RIVERSIDE, Calif. -

Riverside County supervisors will consider today whether to grant pay increases averaging 21 percent for five elected officials.

The Department of Human Resources is proposing the upward adjustments, which will elevate the base salaries of several officials to levels that are well above those received by their counterparts in neighboring counties.

Human Resources chief Michael Stock justified the raises by pointing out that without them, the assessor-clerk-recorder, auditor-controller, district attorney, sheriff and treasurer-tax collector would potentially be making less than their most senior staff members.

Union contracts and separate pay schedules ratified by the Board of Supervisors for executive-level employees have created salary disparities known as ``compaction,'' scenarios under which the most high-ranking officials receive total compensation that's actually less than those working for them.

According to Stock, the five elected officials in line for salary increases haven't received any adjustments in pay since 2008. Stock also noted that ``a recent external market salary survey'' comparing the earnings of similarly placed officials elsewhere supported the increases.

Outgoing Assessor-Clerk-Recorder Larry Ward would receive a 20.68 percent raise, increasing his salary from $165,727 to $200,000.

Auditor-Controller Paul Angulo would receive the same percentage increase and salary.

Outgoing District Attorney Paul Zellerbach would see his salary rise 22.33 percent, from $223,166 to $273,000.

Sheriff Stan Sniff would receive the same adjustment, in the same amount.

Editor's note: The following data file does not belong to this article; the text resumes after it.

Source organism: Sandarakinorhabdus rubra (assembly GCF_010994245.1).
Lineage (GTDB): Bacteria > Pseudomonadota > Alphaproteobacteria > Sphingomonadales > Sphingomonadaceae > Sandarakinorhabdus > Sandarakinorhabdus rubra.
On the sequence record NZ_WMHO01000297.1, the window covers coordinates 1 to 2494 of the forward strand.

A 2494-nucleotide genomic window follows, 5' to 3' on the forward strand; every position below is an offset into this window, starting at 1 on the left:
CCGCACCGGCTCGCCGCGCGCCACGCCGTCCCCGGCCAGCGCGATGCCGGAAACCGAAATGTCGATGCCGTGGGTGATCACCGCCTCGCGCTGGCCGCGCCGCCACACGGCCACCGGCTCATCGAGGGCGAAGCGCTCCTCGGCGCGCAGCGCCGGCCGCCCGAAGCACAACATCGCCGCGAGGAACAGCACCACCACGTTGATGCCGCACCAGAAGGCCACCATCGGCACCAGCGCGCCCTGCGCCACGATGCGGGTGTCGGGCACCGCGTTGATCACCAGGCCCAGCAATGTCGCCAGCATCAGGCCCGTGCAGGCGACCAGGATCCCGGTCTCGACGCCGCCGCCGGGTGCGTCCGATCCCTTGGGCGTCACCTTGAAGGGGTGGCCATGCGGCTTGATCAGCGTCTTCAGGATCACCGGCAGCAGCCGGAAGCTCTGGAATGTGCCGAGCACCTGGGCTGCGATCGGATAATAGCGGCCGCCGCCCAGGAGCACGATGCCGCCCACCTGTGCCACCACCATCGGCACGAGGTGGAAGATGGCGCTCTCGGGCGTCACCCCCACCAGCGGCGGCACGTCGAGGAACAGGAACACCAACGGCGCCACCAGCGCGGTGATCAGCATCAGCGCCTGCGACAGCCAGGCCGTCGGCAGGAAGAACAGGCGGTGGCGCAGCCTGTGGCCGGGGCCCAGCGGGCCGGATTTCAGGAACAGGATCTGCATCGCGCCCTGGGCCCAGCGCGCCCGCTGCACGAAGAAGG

Treasurer-Tax Collector Don Kent would get the same hike proposed for the assessor-clerk-recorder and auditor-controller.

Under the revised salary schedule, there would be an automatic -- though comparatively smaller -- pay adjustment again in July 2015, adding another $4,000 a year to the assessor's, auditor's and treasurer's salaries, and another $5,000 a year for the district attorney's and sheriff's.

The proposed changes would put the district attorney's salary 29 percent above the base annual salary of the San Bernardino County district attorney -- and 34 percent above that of the Orange County district attorney, according to salary schedules provided by those two counties.

The sheriff, similarly, would be receiving pay that's roughly one-fifth more than that paid to his counterpart in San Bernardino County and one-third more than the sheriff of Orange County.

San Bernardino County shares a population nearly identical in size to Riverside County, while Orange County's population is 40 percent larger, according to census figures.